Today, marks Children and Youth in Care Day in Ontario. This day was first proclaimed into law in 2012, and it serves as an opportunity to raise awareness within and beyond the child welfare sector about the many positive contributions current and former youth in care make to our community. Across our city and province, Child and Youth In care Day provides us all with an opportunity to unite in honour of the challenges they have courageously overcome and to think about how we can support their futures success and contributions to society.
Today means many things to many people, but today is really all about each and every child and youth in the province who was or is being raised in care. We know that the journeys of the young people we serve has not been easy. However, we have witnessed time and time again that when faced with adversity, it is their strength and bravery that has allowed them to move forward in life with great resilience and determination.
We have spoken with many youth over the years, and we have proudly seen many of our youth apply their unique lived experiences to become child welfare advocates, influencing policy and legislation, inspiring change, and reducing the stigma related to those in care.
At CAS Toronto, we are here to help children and youth find, create and achieve their goals by making supportive decisions with them – and not for them. We’re committed to working by their side to unlock their full potential by providing such things as housing, education, employment, financial literacy, health and counselling resources. Through our partnerships with fellow social service organizations, community agencies and government bodies, we're focused on establishing a broad range of supports and social networks in hopes that children and youth will have resources they can trust in and never feel like they are walking alone.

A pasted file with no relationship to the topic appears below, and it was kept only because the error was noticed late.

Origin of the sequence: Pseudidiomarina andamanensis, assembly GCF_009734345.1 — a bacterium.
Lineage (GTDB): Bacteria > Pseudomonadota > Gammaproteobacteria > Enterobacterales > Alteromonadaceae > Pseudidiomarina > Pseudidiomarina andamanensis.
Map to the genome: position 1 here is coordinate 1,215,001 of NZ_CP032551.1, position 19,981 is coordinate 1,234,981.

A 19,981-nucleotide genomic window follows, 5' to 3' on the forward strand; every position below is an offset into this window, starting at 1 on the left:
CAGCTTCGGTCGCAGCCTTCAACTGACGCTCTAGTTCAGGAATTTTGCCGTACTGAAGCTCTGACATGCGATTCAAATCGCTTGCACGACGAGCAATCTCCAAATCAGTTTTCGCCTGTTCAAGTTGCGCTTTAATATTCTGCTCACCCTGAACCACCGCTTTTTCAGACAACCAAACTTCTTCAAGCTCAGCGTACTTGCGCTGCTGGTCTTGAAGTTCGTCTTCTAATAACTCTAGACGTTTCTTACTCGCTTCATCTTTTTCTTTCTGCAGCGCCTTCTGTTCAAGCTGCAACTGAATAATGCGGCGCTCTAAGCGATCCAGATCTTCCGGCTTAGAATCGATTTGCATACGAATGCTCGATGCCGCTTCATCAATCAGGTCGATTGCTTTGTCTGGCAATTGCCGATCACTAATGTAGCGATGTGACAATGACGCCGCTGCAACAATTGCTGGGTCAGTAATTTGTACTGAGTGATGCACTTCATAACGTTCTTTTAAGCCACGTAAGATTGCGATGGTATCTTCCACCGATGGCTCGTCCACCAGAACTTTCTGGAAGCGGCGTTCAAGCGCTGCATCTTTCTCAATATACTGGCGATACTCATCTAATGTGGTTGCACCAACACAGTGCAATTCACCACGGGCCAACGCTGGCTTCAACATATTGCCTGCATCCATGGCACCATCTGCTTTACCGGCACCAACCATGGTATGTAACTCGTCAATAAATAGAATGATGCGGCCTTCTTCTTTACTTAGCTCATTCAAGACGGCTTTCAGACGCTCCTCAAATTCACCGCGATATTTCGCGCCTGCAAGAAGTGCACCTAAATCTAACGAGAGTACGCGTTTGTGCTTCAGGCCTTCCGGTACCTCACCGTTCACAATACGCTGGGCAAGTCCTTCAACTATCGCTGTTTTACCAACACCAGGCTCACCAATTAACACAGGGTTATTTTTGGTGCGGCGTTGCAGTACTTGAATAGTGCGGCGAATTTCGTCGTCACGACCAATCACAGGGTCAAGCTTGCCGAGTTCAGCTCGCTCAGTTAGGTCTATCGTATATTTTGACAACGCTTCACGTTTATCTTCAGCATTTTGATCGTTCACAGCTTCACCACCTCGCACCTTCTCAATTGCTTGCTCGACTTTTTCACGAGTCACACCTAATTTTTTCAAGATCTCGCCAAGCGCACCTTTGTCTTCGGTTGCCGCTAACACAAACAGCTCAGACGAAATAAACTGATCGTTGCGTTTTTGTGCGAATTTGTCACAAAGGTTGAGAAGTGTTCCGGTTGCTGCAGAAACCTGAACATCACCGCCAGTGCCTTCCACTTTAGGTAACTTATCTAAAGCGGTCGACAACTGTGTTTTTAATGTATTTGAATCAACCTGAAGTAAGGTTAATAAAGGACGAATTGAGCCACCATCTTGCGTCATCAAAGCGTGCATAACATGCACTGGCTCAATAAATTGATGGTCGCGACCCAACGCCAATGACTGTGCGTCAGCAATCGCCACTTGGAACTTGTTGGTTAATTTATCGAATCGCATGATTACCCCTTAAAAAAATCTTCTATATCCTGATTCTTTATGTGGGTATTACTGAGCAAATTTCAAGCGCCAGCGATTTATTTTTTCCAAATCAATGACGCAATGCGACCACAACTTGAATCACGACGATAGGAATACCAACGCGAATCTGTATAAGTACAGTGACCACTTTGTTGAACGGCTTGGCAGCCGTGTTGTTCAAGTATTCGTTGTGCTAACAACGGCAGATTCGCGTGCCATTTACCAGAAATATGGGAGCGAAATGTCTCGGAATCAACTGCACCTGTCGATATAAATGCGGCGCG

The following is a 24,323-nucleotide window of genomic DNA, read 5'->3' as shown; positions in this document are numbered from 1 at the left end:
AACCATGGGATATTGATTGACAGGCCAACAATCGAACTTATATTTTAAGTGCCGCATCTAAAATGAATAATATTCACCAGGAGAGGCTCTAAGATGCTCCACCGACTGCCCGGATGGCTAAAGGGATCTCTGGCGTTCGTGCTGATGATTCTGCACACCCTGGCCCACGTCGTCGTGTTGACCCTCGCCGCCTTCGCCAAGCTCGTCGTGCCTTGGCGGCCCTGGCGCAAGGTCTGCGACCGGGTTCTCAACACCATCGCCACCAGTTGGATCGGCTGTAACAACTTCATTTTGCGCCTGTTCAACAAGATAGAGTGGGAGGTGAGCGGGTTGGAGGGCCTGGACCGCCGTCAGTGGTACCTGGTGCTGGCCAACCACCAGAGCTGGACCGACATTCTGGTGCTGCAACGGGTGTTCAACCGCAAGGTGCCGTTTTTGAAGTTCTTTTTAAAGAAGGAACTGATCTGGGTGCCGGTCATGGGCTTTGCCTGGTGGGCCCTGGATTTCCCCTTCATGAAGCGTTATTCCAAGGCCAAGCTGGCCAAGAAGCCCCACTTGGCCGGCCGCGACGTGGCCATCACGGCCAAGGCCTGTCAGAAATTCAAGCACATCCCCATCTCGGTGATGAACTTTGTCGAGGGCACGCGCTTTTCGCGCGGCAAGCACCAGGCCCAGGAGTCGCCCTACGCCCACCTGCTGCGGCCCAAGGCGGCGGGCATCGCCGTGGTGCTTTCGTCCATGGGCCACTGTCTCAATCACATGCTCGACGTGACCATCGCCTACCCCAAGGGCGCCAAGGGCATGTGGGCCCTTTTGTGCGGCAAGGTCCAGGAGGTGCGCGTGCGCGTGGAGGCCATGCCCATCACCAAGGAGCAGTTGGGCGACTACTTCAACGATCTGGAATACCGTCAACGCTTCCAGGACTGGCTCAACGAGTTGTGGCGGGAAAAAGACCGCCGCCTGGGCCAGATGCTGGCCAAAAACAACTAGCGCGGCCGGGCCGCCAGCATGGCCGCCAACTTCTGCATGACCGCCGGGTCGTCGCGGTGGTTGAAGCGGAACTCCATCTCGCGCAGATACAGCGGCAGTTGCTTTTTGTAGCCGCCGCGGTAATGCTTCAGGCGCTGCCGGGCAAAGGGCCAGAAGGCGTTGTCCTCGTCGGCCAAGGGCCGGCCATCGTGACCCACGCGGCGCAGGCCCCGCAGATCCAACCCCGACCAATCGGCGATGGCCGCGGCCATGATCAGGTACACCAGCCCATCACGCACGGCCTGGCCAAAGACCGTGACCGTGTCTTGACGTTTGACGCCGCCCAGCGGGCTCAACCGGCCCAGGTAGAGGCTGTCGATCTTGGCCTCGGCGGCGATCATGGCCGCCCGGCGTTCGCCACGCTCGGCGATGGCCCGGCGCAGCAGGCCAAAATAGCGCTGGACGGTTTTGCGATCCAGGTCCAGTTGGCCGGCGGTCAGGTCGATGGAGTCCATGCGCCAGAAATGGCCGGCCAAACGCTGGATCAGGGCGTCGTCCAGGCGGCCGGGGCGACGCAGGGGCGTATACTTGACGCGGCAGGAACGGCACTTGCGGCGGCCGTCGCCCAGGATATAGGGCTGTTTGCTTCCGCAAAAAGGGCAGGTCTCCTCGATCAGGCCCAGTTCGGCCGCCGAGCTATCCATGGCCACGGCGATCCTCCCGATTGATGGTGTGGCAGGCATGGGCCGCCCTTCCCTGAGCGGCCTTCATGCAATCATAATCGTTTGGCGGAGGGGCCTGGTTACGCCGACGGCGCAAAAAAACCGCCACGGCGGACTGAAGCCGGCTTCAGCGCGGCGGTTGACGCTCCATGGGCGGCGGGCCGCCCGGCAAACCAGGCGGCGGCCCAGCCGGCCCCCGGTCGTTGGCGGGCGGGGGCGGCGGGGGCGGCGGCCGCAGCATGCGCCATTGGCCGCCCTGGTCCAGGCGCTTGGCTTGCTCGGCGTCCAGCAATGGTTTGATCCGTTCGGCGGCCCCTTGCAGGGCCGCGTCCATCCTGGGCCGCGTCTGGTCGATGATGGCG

Amidst the COVID-19 pandemic, Children and Youth in Care Day has never been more important. Due to isolation, physical distancing as well as compounded financial, housing and mental health challenges exacerbated by the pandemic, it’s critically important that those served by Children’s Aid Societies and Indigenous Child and Family Well-Being Agencies feel a strong sense of connection to their communities and recognition for their challenging circumstances. Now more than ever, we must ensure that all children and youth in care feel seen, heard and supported.
While our communities may be navigating unprecedented times, the strength and potential of children and youth in care remains steadfast. Today, and indeed every day, we celebrate children and youth in care for their diversity, strengths and successes.